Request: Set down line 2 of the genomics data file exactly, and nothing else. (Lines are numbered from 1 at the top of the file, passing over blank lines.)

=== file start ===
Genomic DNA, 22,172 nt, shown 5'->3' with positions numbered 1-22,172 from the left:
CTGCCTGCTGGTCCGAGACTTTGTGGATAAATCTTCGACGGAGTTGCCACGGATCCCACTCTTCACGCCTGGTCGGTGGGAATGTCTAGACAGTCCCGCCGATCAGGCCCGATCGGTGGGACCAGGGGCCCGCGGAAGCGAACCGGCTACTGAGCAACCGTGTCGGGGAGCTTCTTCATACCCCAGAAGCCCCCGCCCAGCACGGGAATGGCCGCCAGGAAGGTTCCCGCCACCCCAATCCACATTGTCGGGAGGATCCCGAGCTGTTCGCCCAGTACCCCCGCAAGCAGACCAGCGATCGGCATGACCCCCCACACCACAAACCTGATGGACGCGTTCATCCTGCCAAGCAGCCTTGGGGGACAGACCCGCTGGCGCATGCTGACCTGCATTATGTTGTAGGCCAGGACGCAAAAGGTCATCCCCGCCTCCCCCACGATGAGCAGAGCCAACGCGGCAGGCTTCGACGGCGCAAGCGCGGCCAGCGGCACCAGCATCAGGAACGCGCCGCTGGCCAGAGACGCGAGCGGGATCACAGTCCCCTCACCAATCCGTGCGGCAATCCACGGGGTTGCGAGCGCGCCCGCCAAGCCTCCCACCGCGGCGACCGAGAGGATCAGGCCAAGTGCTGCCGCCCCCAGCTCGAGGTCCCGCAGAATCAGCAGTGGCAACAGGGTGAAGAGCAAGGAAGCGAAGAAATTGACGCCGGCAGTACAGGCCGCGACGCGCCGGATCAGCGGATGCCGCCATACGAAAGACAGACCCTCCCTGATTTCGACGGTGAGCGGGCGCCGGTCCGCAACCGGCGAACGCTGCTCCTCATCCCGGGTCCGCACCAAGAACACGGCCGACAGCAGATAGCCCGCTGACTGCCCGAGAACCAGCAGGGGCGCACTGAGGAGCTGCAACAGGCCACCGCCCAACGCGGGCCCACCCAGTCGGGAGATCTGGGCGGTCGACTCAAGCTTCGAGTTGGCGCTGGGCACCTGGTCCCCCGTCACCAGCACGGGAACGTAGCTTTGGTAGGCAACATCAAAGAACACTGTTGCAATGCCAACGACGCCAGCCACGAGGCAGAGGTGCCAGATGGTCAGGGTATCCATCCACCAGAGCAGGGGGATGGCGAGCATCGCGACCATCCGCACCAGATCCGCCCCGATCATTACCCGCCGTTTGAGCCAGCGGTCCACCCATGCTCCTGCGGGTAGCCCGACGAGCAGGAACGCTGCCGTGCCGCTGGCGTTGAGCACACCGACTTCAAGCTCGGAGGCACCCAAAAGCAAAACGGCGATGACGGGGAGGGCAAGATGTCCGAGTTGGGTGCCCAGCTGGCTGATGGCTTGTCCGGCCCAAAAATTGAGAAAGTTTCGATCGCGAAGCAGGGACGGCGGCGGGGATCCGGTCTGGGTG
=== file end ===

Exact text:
CTGCCTGCTGGTCCGAGACTTTGTGGATAAATCTTCGACGGAGTTGCCACGGATCCCACTCTTCACGCCTGGTCGGTGGGAATGTCTAGACAGTCCCGCCGATCAGGCCCGATCGGTGGGACCAGGGGCCCGCGGAAGCGAACCGGCTACTGAGCAACCGTGTCGGGGAGCTTCTTCATACCCCAGAAGCCCCCGCCCAGCACGGGAATGGCCGCCAGGAAGGTTCCCGCCACCCCAATCCACATTGTCGGGAGGATCCCGAGCTGTTCGCCCAGTACCCCCGCAAGCAGACCAGCGATCGGCATGACCCCCCACACCACAAACCTGATGGACGCGTTCATCCTGCCAAGCAGCCTTGGGGGACAGACCCGCTGGCGCATGCTGACCTGCATTATGTTGTAGGCCAGGACGCAAAAGGTCATCCCCGCCTCCCCCACGATGAGCAGAGCCAACGCGGCAGGCTTCGACGGCGCAAGCGCGGCCAGCGGCACCAGCATCAGGAACGCGCCGCTGGCCAGAGACGCGAGCGGGATCACAGTCCCCTCACCAATCCGTGCGGCAATCCACGGGGTTGCGAGCGCGCCCGCCAAGCCTCCCACCGCGGCGACCGAGAGGATCAGGCCAAGTGCTGCCGCCCCCAGCTCGAGGTCCCGCAGAATCAGCAGTGGCAACAGGGTGAAGAGCAAGGAAGCGAAGAAATTGACGCCGGCAGTACAGGCCGCGACGCGCCGGATCAGCGGATGCCGCCATACGAAAGACAGACCCTCCCTGATTTCGACGGTGAGCGGGCGCCGGTCCGCAACCGGCGAACGCTGCTCCTCATCCCGGGTCCGCACCAAGAACACGGCCGACAGCAGATAGCCCGCTGACTGCCCGAGAACCAGCAGGGGCGCACTGAGGAGCTGCAACAGGCCACCGCCCAACGCGGGCCCACCCAGTCGGGAGATCTGGGCGGTCGACTCAAGCTTCGAGTTGGCGCTGGGCACCTGGTCCCCCGTCACCAGCACGGGAACGTAGCTTTGGTAGGCAACATCAAAGAACACTGTTGCAATGCCAACGACGCCAGCCACGAGGCAGAGGTGCCAGATGGTCAGGGTATCCATCCACCAGAGCAGGGGGATGGCGAGCATCGCGACCATCCGCACCAGATCCGCCCCGATCATTACCCGCCGTTTGAGCCAGCGGTCCACCCATGCTCCTGCGGGTAGCCCGACGAGCAGGAACGCTGCCGTGCCGCTGGCGTTGAGCACACCGACTTCAAGCTCGGAGGCACCCAAAAGCAAAACGGCGATGACGGGGAGGGCAAGATGTCCGAGTTGGGTGCCCAGCTGGCTGATGGCTTGTCCGGCCCAAAAATTGAGAAAGTTTCGATCGCGAAGCAGGGACGGCGGCGGGGATCCGGTCTGGGTG